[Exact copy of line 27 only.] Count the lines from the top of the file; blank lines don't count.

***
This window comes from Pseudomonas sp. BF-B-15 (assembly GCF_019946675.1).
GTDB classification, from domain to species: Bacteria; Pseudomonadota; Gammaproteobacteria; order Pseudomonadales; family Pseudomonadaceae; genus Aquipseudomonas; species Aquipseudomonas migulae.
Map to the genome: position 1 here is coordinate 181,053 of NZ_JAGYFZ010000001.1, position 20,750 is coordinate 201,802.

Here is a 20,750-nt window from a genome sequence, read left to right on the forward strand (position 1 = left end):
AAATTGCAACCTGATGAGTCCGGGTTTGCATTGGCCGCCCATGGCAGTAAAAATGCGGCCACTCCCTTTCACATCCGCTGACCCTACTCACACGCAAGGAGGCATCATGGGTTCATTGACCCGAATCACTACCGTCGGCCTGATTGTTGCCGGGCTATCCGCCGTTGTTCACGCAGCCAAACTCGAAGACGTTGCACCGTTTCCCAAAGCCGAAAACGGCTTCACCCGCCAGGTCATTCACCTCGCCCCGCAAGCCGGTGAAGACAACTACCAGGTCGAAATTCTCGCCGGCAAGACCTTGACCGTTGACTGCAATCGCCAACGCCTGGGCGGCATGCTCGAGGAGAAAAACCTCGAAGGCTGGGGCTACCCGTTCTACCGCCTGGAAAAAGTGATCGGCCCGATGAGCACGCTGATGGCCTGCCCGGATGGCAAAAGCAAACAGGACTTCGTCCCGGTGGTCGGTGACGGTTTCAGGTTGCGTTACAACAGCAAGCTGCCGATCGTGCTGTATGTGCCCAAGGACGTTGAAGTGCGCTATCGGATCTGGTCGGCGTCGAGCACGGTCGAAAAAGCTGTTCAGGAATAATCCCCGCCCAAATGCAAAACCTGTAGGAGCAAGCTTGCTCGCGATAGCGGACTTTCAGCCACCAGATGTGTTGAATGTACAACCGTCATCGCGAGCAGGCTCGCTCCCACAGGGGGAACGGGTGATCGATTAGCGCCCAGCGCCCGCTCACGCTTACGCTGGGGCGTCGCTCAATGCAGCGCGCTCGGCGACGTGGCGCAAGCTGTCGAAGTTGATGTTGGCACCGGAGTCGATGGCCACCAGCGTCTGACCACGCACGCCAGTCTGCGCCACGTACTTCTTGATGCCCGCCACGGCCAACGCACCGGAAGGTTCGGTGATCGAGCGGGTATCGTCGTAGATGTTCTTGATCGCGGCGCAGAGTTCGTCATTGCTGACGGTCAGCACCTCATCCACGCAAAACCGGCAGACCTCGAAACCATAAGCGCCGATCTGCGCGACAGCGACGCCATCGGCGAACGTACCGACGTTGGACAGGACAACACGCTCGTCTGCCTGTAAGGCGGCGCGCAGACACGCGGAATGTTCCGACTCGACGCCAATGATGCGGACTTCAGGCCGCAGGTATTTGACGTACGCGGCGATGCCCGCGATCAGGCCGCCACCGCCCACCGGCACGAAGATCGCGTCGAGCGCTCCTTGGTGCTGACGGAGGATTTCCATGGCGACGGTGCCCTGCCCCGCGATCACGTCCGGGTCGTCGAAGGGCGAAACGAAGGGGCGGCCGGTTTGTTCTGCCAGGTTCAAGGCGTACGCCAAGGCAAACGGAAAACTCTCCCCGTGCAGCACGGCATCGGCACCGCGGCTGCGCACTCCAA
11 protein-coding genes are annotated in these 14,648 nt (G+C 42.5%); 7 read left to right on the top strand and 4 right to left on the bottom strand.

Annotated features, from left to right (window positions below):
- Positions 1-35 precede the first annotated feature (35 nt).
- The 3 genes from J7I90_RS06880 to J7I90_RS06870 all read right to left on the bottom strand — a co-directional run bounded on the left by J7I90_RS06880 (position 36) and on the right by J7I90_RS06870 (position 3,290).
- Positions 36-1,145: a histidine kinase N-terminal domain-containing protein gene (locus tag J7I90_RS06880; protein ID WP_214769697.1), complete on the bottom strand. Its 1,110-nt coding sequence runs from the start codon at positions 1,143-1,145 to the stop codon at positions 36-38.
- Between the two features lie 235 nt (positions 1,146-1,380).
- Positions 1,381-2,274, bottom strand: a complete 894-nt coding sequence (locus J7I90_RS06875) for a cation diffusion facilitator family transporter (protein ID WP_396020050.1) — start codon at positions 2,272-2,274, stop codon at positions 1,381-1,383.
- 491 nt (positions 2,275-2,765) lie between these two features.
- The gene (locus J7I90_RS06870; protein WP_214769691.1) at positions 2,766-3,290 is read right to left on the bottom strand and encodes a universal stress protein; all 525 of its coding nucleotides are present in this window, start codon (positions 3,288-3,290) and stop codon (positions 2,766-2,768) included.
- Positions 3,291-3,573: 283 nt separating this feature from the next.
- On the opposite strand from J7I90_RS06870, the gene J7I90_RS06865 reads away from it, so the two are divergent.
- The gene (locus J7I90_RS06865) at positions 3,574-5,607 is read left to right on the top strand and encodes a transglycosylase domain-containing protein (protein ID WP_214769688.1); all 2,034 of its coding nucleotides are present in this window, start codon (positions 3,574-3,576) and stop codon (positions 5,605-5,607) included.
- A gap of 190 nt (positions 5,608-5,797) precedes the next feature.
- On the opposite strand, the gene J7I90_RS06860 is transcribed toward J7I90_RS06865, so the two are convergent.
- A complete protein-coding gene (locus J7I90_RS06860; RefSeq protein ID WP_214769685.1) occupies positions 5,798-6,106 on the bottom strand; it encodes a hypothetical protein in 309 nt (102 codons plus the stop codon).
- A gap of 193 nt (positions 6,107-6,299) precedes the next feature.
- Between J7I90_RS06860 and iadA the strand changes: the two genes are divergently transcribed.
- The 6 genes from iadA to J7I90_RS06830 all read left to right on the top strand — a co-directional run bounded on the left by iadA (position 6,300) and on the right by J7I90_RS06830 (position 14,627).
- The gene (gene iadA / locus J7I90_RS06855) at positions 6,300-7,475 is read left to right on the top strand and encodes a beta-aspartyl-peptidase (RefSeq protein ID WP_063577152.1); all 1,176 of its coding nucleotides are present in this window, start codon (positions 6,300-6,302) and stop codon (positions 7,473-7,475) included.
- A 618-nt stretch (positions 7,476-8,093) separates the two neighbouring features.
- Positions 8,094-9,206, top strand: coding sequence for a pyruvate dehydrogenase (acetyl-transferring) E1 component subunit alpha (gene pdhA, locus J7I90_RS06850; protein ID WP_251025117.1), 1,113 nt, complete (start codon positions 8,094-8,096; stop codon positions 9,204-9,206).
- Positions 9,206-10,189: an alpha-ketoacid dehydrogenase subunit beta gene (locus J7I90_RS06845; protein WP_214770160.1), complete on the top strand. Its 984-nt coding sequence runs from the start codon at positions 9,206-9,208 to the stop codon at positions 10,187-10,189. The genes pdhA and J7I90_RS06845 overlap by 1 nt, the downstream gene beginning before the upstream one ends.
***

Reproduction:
- Positions 9,206-10,189: an alpha-ketoacid dehydrogenase subunit beta gene (locus J7I90_RS06845; protein WP_214770160.1), complete on the top strand. Its 984-nt coding sequence runs from the start codon at positions 9,206-9,208 to the stop codon at positions 10,187-10,189. The genes pdhA and J7I90_RS06845 overlap by 1 nt, the downstream gene beginning before the upstream one ends.